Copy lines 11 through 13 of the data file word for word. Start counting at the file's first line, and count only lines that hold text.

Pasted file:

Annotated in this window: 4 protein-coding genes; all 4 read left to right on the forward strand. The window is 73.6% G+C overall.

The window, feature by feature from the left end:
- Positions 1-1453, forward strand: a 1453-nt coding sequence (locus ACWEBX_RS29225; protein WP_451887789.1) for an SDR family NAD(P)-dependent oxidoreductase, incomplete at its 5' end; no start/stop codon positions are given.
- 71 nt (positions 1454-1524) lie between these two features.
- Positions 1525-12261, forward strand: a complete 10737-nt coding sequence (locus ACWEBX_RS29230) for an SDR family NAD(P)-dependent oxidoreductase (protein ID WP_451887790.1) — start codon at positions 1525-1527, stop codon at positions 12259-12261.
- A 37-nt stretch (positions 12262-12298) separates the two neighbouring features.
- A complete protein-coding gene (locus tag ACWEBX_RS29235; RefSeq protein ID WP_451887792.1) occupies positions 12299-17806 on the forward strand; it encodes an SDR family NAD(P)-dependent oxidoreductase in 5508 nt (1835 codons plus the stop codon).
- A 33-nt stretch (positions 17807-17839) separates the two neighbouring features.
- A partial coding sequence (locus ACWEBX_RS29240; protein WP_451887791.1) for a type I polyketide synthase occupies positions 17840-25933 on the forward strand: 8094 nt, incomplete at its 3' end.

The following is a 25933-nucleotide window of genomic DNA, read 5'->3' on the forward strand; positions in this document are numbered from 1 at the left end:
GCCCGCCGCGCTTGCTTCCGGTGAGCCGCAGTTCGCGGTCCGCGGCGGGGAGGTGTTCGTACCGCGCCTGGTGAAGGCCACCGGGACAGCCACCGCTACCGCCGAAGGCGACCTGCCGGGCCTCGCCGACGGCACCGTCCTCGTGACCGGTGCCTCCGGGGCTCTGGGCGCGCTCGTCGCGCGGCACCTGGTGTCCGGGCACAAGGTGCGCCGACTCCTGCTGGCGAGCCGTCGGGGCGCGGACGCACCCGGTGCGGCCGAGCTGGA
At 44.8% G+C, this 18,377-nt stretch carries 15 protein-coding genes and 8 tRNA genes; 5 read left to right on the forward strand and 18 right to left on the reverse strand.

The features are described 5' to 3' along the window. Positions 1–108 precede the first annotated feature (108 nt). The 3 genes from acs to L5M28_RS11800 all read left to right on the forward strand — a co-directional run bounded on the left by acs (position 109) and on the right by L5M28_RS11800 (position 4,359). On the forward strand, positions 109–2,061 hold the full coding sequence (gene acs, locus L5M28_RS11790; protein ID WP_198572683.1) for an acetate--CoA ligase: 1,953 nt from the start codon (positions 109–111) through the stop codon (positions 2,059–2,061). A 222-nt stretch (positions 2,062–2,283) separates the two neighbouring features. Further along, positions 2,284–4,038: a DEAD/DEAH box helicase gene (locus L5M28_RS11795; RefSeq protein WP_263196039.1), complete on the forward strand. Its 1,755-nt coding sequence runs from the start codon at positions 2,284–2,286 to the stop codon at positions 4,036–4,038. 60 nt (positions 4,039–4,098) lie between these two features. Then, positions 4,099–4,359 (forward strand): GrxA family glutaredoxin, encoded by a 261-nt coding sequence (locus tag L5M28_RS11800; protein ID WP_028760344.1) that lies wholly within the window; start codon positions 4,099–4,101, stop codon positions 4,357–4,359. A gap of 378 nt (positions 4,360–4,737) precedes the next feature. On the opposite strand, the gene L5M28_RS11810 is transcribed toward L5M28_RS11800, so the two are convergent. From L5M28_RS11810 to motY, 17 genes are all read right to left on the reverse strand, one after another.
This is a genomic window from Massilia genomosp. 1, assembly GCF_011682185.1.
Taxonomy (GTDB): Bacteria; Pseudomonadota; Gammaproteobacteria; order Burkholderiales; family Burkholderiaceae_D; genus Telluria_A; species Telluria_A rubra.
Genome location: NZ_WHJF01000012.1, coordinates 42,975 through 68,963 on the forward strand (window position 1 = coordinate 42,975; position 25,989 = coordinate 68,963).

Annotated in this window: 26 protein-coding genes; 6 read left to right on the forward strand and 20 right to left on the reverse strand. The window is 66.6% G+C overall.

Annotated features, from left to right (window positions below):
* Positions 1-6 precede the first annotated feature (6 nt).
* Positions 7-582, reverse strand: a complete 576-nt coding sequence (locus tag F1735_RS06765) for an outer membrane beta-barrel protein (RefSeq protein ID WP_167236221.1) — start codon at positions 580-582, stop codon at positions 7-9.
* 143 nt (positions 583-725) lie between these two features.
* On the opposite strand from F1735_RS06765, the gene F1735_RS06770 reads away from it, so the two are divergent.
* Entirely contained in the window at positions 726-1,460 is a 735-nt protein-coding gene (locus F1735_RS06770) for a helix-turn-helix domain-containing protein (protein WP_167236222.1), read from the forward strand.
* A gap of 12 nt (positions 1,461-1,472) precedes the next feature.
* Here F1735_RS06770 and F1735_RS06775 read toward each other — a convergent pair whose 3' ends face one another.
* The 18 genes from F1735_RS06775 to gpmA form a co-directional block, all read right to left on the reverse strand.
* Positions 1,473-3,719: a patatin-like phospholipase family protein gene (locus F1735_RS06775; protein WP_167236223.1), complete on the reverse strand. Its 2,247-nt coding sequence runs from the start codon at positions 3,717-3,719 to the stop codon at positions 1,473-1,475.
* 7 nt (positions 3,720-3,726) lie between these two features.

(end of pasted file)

GCCCGCCGCGCTTGCTTCCGGTGAGCCGCAGTTCGCGGTCCGCGGCGGGGAGGTGTTCGTACCGCGCCTGGTGAAGGCCACCGGGACAGCCACCGCTACCGCCGAAGGCGACCTGCCGGGCCTCGCCGACGGCACCGTCCTCGTGACCGGTGCCTCCGGGGCTCTGGGCGCGCTCGTCGCGCGGCACCTGGTGTCCGGGCACAAGGTGCGCCGACTCCTGCTGGCGAGCCGTCGGGGCGCGGACGCACCCGGTGCGGCCGAGCTGGA
At 44.8% G+C, this 18,377-nt stretch carries 15 protein-coding genes and 8 tRNA genes; 5 read left to right on the forward strand and 18 right to left on the reverse strand.

The features are described 5' to 3' along the window. Positions 1–108 precede the first annotated feature (108 nt). The 3 genes from acs to L5M28_RS11800 all read left to right on the forward strand — a co-directional run bounded on the left by acs (position 109) and on the right by L5M28_RS11800 (position 4,359). On the forward strand, positions 109–2,061 hold the full coding sequence (gene acs, locus L5M28_RS11790; protein ID WP_198572683.1) for an acetate--CoA ligase: 1,953 nt from the start codon (positions 109–111) through the stop codon (positions 2,059–2,061). A 222-nt stretch (positions 2,062–2,283) separates the two neighbouring features. Further along, positions 2,284–4,038: a DEAD/DEAH box helicase gene (locus L5M28_RS11795; RefSeq protein WP_263196039.1), complete on the forward strand. Its 1,755-nt coding sequence runs from the start codon at positions 2,284–2,286 to the stop codon at positions 4,036–4,038. 60 nt (positions 4,039–4,098) lie between these two features. Then, positions 4,099–4,359 (forward strand): GrxA family glutaredoxin, encoded by a 261-nt coding sequence (locus tag L5M28_RS11800; protein ID WP_028760344.1) that lies wholly within the window; start codon positions 4,099–4,101, stop codon positions 4,357–4,359. A gap of 378 nt (positions 4,360–4,737) precedes the next feature. On the opposite strand, the gene L5M28_RS11810 is transcribed toward L5M28_RS11800, so the two are convergent. From L5M28_RS11810 to motY, 17 genes are all read right to left on the reverse strand, one after another.